On his vacation over Memorial Day weekend, Jakub Bednarek headed into the forest near his home in Leavenworth, Washington, and collected samples of maple leaves to send to a lab for DNA analysis. Bednarek, who also works as a biologist in his day job, is one of 150 volunteers in a project this summer that stretches along the Pacific Coast. The project’s aim: to create a genetic map of a particular species of maple, which can then be used to help identify illegally harvested wood.
DNA testing has been used on black market timber in the past–in a case in 2015, for example, when a sawmill owner was convicted of trading illegal wood, scientists used DNA analysis to identify the exact stumps of the trees that had been cut down. But it can also be used at a broader level; by mapping how the genetics of a particular species of tree changes by region, it’s possible to identify where particular timber came from.
The current project is studying one particular species, the Bigleaf maple, which are prized for their patterned wood and often illegally harvested. “The goal with this is that we have enough samples distributed widely enough across this geographic range that we can say we’re pretty sure that this was sample from a national forest in Washington,” says Meaghan Parker-Forney, a science officer at the nonprofit World Resources Institute’s Forest Legality Initiative, one of several partners on the project. “If somebody’s claiming it came from Northern California, we can say no, that’s actually not true.”
Working with volunteers makes the project feasible. Adventure Scientists, a nonprofit that trains volunteers with outdoor skills to gather high-quality scientific data, is coordinating volunteers in the project to collect both samples of leaves and wood from the maple trees. It takes advantage of the fact that the volunteers already want to spend time hiking. “Since there are already a lot of people going out into these areas for recreation, why not contribute to this larger project?” says Bednarek.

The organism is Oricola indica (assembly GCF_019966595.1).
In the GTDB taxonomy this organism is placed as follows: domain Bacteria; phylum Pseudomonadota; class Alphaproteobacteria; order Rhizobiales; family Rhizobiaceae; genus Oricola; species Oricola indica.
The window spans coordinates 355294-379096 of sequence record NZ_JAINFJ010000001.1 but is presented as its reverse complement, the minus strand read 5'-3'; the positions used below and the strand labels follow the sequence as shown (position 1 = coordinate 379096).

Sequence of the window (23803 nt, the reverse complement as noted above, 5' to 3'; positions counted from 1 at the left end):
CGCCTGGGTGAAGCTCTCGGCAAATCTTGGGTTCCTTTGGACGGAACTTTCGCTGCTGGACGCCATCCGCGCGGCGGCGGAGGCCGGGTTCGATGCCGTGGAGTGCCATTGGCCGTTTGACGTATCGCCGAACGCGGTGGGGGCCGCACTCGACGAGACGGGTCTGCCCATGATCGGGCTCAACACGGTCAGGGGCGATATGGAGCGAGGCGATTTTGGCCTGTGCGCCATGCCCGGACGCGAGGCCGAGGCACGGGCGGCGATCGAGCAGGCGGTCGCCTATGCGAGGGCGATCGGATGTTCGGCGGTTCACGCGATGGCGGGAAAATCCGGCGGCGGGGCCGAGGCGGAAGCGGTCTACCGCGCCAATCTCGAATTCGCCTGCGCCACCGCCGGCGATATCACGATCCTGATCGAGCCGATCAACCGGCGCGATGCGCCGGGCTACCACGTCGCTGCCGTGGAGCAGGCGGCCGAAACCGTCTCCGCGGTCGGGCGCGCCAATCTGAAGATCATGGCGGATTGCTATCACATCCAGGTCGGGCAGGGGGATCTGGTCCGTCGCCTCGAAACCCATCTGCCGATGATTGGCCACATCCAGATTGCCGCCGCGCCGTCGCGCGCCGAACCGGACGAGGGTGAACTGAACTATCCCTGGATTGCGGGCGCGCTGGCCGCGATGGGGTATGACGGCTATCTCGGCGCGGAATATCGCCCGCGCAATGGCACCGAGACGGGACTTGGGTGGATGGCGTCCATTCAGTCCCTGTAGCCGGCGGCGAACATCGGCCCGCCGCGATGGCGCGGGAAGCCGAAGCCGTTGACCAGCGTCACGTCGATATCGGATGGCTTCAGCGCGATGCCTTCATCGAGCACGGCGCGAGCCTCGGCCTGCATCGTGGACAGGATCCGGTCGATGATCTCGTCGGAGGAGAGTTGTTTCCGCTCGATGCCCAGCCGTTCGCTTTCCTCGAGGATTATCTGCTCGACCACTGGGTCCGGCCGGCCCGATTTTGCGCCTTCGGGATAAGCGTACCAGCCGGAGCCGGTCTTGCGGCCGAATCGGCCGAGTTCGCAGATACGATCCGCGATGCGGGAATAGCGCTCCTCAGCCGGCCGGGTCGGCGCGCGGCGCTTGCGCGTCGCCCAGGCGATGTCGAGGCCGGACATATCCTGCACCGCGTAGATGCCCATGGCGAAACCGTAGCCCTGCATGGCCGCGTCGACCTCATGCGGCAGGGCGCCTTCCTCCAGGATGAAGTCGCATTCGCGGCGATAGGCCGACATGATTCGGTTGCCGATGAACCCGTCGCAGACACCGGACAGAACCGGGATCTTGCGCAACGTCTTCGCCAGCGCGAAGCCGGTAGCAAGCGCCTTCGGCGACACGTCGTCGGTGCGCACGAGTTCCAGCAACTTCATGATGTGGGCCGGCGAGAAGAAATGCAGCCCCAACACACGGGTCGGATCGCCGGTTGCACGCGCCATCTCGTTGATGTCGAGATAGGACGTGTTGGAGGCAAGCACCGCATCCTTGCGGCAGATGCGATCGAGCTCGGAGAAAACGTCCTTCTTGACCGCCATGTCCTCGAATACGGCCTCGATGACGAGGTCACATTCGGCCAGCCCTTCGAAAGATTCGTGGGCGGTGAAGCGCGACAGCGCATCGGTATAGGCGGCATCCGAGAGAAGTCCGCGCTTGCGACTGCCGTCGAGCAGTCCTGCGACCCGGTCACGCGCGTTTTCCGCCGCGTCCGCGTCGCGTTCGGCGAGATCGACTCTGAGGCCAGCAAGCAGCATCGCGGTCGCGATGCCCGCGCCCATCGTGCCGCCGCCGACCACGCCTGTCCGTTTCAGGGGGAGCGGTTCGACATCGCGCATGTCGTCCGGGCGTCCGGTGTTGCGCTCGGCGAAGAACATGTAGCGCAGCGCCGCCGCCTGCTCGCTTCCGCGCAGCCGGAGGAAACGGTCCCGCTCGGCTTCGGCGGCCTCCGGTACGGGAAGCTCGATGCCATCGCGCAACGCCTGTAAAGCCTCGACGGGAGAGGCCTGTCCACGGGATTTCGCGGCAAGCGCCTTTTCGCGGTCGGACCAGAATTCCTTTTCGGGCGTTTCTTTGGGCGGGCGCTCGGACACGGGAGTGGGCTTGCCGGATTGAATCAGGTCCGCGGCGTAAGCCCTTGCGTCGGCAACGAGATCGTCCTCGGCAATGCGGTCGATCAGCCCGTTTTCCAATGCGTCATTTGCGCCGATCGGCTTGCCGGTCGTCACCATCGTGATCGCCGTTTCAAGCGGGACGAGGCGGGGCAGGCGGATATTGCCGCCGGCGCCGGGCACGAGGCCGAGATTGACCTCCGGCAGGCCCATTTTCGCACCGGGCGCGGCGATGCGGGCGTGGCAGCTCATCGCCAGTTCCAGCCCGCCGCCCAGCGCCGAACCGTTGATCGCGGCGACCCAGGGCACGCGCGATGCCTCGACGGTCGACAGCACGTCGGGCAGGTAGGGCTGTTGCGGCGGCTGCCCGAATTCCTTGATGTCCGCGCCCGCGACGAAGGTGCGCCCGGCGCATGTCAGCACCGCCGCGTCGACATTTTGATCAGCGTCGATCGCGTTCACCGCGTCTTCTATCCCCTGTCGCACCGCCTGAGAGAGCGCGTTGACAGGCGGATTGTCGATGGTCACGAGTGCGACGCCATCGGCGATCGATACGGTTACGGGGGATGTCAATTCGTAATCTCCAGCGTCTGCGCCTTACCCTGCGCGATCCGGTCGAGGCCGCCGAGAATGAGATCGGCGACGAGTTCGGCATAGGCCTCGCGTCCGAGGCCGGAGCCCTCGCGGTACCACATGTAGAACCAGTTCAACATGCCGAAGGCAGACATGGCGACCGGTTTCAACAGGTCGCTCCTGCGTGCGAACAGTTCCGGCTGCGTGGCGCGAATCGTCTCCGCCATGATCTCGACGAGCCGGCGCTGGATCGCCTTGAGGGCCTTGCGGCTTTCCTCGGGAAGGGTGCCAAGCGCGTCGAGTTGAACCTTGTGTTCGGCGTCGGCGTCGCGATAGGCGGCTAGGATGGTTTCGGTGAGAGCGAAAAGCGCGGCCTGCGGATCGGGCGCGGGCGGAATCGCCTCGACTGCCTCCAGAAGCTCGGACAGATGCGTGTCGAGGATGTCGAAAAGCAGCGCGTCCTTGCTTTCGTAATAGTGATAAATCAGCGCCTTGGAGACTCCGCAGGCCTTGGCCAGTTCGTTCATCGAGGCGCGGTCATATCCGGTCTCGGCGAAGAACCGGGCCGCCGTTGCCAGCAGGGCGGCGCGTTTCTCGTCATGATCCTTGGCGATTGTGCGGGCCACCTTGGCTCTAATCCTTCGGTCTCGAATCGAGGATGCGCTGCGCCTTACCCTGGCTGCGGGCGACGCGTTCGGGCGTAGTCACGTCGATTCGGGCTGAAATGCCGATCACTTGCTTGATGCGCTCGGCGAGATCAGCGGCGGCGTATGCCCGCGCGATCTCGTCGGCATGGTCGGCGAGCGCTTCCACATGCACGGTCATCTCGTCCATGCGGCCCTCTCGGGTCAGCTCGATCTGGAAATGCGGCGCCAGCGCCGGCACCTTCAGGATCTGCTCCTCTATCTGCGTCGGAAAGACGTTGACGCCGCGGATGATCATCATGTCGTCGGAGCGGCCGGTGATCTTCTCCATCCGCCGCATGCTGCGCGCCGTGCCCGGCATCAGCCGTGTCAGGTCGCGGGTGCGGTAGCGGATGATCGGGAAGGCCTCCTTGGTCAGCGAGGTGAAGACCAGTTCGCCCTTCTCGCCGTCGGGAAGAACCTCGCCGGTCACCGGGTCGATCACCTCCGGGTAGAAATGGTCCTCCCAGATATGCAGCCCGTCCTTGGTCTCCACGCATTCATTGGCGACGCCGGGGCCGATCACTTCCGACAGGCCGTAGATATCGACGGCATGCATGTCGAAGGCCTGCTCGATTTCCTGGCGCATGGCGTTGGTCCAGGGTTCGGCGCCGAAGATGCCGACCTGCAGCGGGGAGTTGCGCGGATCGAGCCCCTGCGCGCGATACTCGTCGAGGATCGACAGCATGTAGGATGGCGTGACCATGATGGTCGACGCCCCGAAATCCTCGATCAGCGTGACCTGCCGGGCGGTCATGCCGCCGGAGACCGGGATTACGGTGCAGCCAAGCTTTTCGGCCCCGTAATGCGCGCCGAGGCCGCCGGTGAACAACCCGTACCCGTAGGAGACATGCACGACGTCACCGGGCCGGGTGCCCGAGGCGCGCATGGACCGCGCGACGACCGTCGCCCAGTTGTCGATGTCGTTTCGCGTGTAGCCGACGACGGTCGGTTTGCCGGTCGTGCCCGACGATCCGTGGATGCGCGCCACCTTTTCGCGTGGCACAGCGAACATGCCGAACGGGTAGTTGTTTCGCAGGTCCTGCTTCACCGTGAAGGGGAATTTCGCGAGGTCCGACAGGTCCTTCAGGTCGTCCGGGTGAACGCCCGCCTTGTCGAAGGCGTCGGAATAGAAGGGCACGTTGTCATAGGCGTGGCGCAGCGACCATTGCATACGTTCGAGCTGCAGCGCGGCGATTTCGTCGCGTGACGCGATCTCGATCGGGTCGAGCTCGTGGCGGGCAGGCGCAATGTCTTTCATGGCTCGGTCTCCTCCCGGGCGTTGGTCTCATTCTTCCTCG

When the project is complete, if the Forest Service suspects that a particular batch of wood was illegally harvested, it can test a sample to compare to the reference library. Knowing that this process exists may help deter tree poaching.
“I do think that there’s definitely an element of Big Brother is watching,” says Parker-Forney. “I think you start to illustrate that you can do this type of work and that these guys are going to get busted, and I think there’s a lot more fear involved on their side. I feel like that’s a potential behavioral change when they know that this type of technology is out there. Hopefully, this deters them from going farther, knowing that something as solid as DNA evidence can convict you.”
The same technology can also be used to help sustainably managed forests prove that timber is coming from the place it claims. Eco-labels for wood, while helpful, aren’t always fully reliable. “I think that’s a perfect use case for genetics,” says Parker-Forney.
Researchers are interested in creating similar reference libraries using other types of technology, such as “automated wood anatomy,” tech that is like facial recognition for trees. They also want to do the same for other species, such as the coastal redwood, and in other areas. The project’s funders, the U.S. Forest Service and Norway’s International Climate and Forest Initiative, see it as an initial proof of concept that could expand globally. The partners plan to soon begin similar work in Indonesia. Globally, up to 30% of all internationally traded timber is thought to be illegally sourced.